Under Fla. Stat. § 732.103, any children from the marriage are automatically deemed heirs of the estate, and entitled to a share of the intestate estate. But out-of-wedlock children have to establish paternity if they want to share in the distribution of the estate. But do these individuals have the opportunity to litigate the paternity after the father has passed? The opportunity is there, but it is subject to a statute of limitations under Fla. Stat. § 95.11(3)(b). The statute imposes a four year limitation for paternity actions generally, starting from the date the individual turns eighteen.

Probating the Estate of a Missing Person

Even more excruciating than the death of a beloved person is arguably the uncertainty when the beloved person goes missing and his or her body is never recovered. Florida laws contain rules that allow the surviving family members to complete the mourning process, declare the missing person dead, and move on with their lives. One of the issues that the surviving members must deal with is the distribution of the estate of the deceased. Can you probate a missing person’s estate?

The answer is yes. However, as the first step, the missing person must be declared fictitiously dead. Under Florida Statute §731.103(3), a person who is absent from the place of his or her last-known domicile for a continuous period of five years and whose absence is not satisfactorily explained after diligent search and inquiry is presumed to be dead. The thoroughness of the search for the missing person is considered on a case by case basis; therefore, what may be enough in one case might be insufficient in another one. What is clear though is that at least some search must be done every time.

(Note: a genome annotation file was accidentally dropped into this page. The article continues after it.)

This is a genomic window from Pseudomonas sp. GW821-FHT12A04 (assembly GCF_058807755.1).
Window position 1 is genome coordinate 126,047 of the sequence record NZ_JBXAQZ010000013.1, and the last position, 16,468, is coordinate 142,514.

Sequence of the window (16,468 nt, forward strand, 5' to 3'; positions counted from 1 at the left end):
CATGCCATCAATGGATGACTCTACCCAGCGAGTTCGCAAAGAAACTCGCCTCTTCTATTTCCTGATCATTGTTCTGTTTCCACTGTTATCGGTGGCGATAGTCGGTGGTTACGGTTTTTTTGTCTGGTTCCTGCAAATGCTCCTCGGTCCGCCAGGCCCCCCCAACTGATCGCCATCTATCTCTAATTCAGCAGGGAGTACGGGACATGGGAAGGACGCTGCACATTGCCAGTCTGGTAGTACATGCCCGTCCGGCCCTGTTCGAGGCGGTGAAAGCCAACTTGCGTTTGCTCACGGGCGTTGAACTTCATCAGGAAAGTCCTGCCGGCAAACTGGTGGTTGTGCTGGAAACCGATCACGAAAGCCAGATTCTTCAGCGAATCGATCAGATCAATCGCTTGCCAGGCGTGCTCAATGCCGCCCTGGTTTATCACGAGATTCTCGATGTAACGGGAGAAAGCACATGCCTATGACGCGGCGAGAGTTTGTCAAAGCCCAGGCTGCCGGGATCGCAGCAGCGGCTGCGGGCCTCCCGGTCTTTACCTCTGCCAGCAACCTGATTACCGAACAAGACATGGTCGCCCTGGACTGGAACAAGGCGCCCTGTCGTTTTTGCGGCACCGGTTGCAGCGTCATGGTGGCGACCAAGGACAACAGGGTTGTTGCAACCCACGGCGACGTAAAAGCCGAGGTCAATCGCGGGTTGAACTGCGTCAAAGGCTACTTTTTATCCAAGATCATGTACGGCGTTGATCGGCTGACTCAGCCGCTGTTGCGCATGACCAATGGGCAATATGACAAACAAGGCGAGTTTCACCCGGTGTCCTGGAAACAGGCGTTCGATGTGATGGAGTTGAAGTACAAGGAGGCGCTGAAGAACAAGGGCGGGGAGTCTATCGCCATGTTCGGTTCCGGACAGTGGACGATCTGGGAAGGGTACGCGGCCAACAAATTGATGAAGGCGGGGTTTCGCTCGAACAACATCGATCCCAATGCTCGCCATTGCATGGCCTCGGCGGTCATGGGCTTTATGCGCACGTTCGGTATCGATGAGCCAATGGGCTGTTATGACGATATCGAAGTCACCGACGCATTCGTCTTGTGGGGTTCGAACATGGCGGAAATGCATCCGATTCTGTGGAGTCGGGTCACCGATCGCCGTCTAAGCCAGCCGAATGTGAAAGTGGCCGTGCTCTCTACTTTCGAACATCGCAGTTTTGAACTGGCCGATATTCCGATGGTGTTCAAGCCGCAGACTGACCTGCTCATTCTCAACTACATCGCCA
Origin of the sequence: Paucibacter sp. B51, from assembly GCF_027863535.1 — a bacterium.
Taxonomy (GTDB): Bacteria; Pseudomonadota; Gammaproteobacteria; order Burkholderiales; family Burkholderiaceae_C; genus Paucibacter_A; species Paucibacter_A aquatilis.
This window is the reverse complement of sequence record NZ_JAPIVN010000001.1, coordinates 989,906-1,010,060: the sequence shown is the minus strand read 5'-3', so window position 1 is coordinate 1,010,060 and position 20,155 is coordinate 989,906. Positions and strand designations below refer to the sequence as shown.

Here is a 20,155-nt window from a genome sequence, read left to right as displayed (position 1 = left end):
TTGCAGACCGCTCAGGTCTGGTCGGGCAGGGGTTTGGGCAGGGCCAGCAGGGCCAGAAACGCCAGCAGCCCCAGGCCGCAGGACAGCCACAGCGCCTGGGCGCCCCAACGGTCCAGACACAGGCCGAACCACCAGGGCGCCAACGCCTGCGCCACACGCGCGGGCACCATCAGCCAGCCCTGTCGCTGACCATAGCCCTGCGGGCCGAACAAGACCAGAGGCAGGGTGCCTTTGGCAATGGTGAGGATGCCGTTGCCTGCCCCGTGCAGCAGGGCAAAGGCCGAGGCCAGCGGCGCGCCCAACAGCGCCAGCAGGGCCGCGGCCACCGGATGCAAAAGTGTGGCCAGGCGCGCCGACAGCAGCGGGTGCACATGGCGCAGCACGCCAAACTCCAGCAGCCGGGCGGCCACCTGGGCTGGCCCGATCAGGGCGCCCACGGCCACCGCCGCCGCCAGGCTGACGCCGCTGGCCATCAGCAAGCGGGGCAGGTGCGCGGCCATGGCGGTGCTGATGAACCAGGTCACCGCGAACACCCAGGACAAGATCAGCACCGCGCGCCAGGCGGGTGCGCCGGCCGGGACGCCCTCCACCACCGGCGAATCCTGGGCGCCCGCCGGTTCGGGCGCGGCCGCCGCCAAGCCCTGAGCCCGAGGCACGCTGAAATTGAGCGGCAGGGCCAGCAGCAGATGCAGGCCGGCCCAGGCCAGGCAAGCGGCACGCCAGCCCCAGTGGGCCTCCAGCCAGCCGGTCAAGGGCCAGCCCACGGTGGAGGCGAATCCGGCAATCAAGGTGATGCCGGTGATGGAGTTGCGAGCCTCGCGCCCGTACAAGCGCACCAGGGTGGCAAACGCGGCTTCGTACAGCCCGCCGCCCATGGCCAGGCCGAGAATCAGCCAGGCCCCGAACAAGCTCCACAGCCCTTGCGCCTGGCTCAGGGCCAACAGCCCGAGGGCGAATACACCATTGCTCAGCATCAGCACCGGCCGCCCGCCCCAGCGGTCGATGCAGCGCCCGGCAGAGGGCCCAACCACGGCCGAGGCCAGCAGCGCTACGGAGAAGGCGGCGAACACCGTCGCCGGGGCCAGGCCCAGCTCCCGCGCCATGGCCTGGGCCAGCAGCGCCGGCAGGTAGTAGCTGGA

WILLS, TRUSTS, and ARBITRATION AGREEMENTS

In previous blog posts, we have shown how wills and trusts are favored vehicles when protecting someone’s assets. Perhaps one of the purposes of a well-drafted will or trust is to avoid hearing the judge’s gavel when knowing who gets what part of the inheritance. Unfortunately, contentions amongst the parties may well exist. The good news is that since 2007, parties have another alternative to resolve disputes that arise out of a will or a trust. Florida Law provides the option for parties to have a clause in their will or trust requiring arbitration. See Fla. Stat. § 731.401.

Arbitration, is a private (not state-sponsored) method of resolving disputes. Arbitration is not to be confused with mediation: While mediators help the parties in finding a solution, arbitrators decide a dispute.

What is Probate?

Probate is a process, which the court supervises, for settling a deceased person’s estate.  The process involves identifying assets belonging to the estate, paying the decedent’s debt, and distributing the remainder of the assets to the decedent’s beneficiaries.  Costs for the probate proceeding have first priority for payment from the estate’s assets.

If a decedent dies testate (with a valid will) and designates a personal representative, then the will’s provisions govern disposition of the decedent’s probate assets.  If a decedent dies intestate (without a valid will), then Florida law will govern selection of a personal representative and will govern who will receive the decedent’s probate assets.